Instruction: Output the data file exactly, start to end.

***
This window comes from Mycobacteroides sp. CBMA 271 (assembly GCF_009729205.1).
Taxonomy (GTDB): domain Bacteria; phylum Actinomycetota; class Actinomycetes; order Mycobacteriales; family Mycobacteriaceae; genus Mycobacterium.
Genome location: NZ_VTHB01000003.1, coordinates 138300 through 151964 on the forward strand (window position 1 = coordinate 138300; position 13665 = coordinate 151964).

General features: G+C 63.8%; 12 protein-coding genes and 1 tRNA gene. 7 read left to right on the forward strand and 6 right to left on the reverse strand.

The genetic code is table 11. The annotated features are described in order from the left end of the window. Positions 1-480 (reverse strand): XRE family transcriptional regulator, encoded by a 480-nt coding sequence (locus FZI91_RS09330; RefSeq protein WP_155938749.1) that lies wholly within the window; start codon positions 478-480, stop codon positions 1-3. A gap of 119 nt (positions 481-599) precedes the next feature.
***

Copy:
This window comes from Mycobacteroides sp. CBMA 271 (assembly GCF_009729205.1).
Taxonomy (GTDB): domain Bacteria; phylum Actinomycetota; class Actinomycetes; order Mycobacteriales; family Mycobacteriaceae; genus Mycobacterium.
Genome location: NZ_VTHB01000003.1, coordinates 138300 through 151964 on the forward strand (window position 1 = coordinate 138300; position 13665 = coordinate 151964).

General features: G+C 63.8%; 12 protein-coding genes and 1 tRNA gene. 7 read left to right on the forward strand and 6 right to left on the reverse strand.

The genetic code is table 11. The annotated features are described in order from the left end of the window. Positions 1-480 (reverse strand): XRE family transcriptional regulator, encoded by a 480-nt coding sequence (locus FZI91_RS09330; RefSeq protein WP_155938749.1) that lies wholly within the window; start codon positions 478-480, stop codon positions 1-3. A gap of 119 nt (positions 481-599) precedes the next feature.